It seems to me that the media establishment in Australia faces the same struggle. It was not without some irony and amusement that I watched the media coverage of World Youth Day transform, almost immediately from the point at which the first plane load of pilgrims arrived from overseas. As Sydney's streets and trains and buses and public spaces were filled with hundreds of thousands of young people, our city became a very happy place.

How Did God Get Started?

Thousands of Sydneysiders came out to join in the event, or to host pilgrims, or just revel in the joyful nature of the celebration. The media did everything it possibly could to condemn World Youth Day, but it would seem the young people of the world and the people of Sydney didn't listen.

In fact, as the week of World Youth Day unfolded, the media instead found themselves following public opinion rather than leading it. World Youth Day is perhaps a very large and unique example of God in the public square, but in Australia we are seeing God coming back into public discussion.

Religion can be found in public debates ranging from stem cell research to development applications to a local council. Discussions about school chaplains, ethics classes, and same sex adoption all invite and include church involvement. But religious leaders also get involved in discussions about climate change and the proposed mandatory pre-commitment scheme for pokie machines.

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Modernity arrived and improvised new starring roles for God. In rich countries and poorer ones, democratic and undemocratic, primarily Islamic and primarily Christian — everywhere, basically, except Europe — devotion to God has remained surprisingly robust. To anyone who lives outside Europe, the Harvard campus or Manhattan all faith-free zones singled out by the authors , this conclusion is not exactly startling. In most of the United States, for example, God is always back in one form or another.

And various religion-stoked conflicts in the Middle East and Africa make the modern era sometimes feel like a replay of the Crusades. Micklethwait and Wooldridge do not display the usual horror at overt religiosity that we heard in abundance from British and other European writers during the Bush years.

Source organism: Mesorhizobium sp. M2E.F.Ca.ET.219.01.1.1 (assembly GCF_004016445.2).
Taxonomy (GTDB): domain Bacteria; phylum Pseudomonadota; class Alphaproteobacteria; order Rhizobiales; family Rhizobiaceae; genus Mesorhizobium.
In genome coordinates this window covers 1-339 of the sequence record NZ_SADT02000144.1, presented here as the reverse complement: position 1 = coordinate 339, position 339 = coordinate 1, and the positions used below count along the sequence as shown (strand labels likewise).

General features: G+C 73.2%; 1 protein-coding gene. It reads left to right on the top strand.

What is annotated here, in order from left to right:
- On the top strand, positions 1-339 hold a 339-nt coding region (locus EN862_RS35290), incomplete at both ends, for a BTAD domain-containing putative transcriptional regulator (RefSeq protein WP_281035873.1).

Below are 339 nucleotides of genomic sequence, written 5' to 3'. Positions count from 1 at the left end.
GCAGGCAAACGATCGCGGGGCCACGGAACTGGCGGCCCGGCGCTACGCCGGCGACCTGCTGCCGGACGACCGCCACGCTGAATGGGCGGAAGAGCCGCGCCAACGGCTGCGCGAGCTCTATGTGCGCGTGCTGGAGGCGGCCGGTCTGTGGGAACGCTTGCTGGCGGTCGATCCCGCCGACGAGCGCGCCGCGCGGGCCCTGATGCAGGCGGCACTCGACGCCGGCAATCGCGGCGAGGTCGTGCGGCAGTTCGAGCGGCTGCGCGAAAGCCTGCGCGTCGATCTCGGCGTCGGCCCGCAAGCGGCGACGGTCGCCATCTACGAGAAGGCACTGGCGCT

Starting with the cheerful ad-speak of the title, they are instead astute social observers in the Tocquevillean mode, reporting from a distance in a tone just short of admiring. When it comes to American religion, they marvel mostly at its astounding success at replicating itself all over the world. While fundamentalists of all kinds get most of the attention, the authors zero in on another phenomenon: the growth and global spread of the American megachurch.

Church became a place to form social bonds, get dates, meet fellow moms isolated in suburbia, lose weight. Christian America spawned a parallel world of popular culture, with books and movies telling people how to live meaningful lives. The most original parts of the book come when they follow the trail overseas, where homegrown Rick Warrens are popping up in unlikely places.

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Only this is taking place in Shanghai, one of the many places where the casual, personalized, distinctly American style of worship is thriving. They do the same thing a group of American evangelicals would do: debate homosexuality and Darwin, vow to spread the Word, and then check their BlackBerrys before heading home. View all New York Times newsletters.

The American style even has converts in the Muslim world. His TV show features testimonials from sports stars and actresses, and he peddles cassettes and sweatshirts on his Web site. Much like their American models, this new generation of religious leaders is an interesting mix of modern style and traditional message. In many Muslim regions, democracy and the markets are leading to an explosion of religion in the opposite way, as fundamentalists react against sexual promiscuity and other excesses they see in modern life in general and American-style capitalism in particular.

There is no Koran equivalent of the various Bible zines that tailor their message to teenagers or hip-hop fans in America. There has never been a Muslim equivalent of the Enlightenment. The result is a modern era that seems to be replaying the religious wars of the 17th century in a slightly altered form. Nigeria is split along religious lines. But if that choice can lead you to either buy a sweatshirt or blow up a building, the conclusion itself seems a little forced.